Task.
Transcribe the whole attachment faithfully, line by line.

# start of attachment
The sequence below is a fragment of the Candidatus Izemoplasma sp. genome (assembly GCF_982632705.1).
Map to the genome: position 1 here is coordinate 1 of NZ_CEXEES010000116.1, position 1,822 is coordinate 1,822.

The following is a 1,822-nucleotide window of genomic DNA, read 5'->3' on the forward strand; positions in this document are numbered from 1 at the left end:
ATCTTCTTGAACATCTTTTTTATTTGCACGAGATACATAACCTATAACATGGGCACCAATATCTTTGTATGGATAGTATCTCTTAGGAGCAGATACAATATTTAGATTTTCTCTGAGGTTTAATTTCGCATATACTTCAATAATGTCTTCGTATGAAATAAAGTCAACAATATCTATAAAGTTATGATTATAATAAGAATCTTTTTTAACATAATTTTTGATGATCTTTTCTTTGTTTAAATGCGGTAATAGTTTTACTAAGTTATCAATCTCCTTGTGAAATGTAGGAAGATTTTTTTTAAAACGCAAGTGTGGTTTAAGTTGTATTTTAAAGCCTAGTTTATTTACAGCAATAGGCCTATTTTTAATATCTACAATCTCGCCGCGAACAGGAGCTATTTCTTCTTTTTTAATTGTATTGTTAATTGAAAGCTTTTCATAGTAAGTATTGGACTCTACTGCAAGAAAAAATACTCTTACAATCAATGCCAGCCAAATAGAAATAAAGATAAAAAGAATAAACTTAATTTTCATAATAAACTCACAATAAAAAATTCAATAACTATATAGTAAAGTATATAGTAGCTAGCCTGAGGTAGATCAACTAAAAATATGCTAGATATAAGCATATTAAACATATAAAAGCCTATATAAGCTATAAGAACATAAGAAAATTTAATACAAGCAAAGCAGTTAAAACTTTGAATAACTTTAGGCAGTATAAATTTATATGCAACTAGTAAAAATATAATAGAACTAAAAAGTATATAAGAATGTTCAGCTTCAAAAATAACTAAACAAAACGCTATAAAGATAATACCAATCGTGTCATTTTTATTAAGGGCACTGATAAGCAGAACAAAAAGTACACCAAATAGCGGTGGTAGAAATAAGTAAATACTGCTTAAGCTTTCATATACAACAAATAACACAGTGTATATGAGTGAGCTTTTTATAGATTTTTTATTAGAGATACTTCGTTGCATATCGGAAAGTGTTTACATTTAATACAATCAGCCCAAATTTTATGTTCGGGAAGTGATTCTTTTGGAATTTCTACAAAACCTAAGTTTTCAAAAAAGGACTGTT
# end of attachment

The sequence below is a fragment of the Candidatus Izemoplasma sp. genome (assembly GCF_982632705.1).
Map to the genome: position 1 here is coordinate 1 of NZ_CEXEES010000116.1, position 1,822 is coordinate 1,822.

The following is a 1,822-nucleotide window of genomic DNA, read 5'->3' on the forward strand; positions in this document are numbered from 1 at the left end:
ATCTTCTTGAACATCTTTTTTATTTGCACGAGATACATAACCTATAACATGGGCACCAATATCTTTGTATGGATAGTATCTCTTAGGAGCAGATACAATATTTAGATTTTCTCTGAGGTTTAATTTCGCATATACTTCAATAATGTCTTCGTATGAAATAAAGTCAACAATATCTATAAAGTTATGATTATAATAAGAATCTTTTTTAACATAATTTTTGATGATCTTTTCTTTGTTTAAATGCGGTAATAGTTTTACTAAGTTATCAATCTCCTTGTGAAATGTAGGAAGATTTTTTTTAAAACGCAAGTGTGGTTTAAGTTGTATTTTAAAGCCTAGTTTATTTACAGCAATAGGCCTATTTTTAATATCTACAATCTCGCCGCGAACAGGAGCTATTTCTTCTTTTTTAATTGTATTGTTAATTGAAAGCTTTTCATAGTAAGTATTGGACTCTACTGCAAGAAAAAATACTCTTACAATCAATGCCAGCCAAATAGAAATAAAGATAAAAAGAATAAACTTAATTTTCATAATAAACTCACAATAAAAAATTCAATAACTATATAGTAAAGTATATAGTAGCTAGCCTGAGGTAGATCAACTAAAAATATGCTAGATATAAGCATATTAAACATATAAAAGCCTATATAAGCTATAAGAACATAAGAAAATTTAATACAAGCAAAGCAGTTAAAACTTTGAATAACTTTAGGCAGTATAAATTTATATGCAACTAGTAAAAATATAATAGAACTAAAAAGTATATAAGAATGTTCAGCTTCAAAAATAACTAAACAAAACGCTATAAAGATAATACCAATCGTGTCATTTTTATTAAGGGCACTGATAAGCAGAACAAAAAGTACACCAAATAGCGGTGGTAGAAATAAGTAAATACTGCTTAAGCTTTCATATACAACAAATAACACAGTGTATATGAGTGAGCTTTTTATAGATTTTTTATTAGAGATACTTCGTTGCATATCGGAAAGTGTTTACATTTAATACAATCAGCCCAAATTTTATGTTCGGGAAGTGATTCTTTTGGAATTTCTACAAAACCTAAGTTTTCAAAAAAGGACTGTT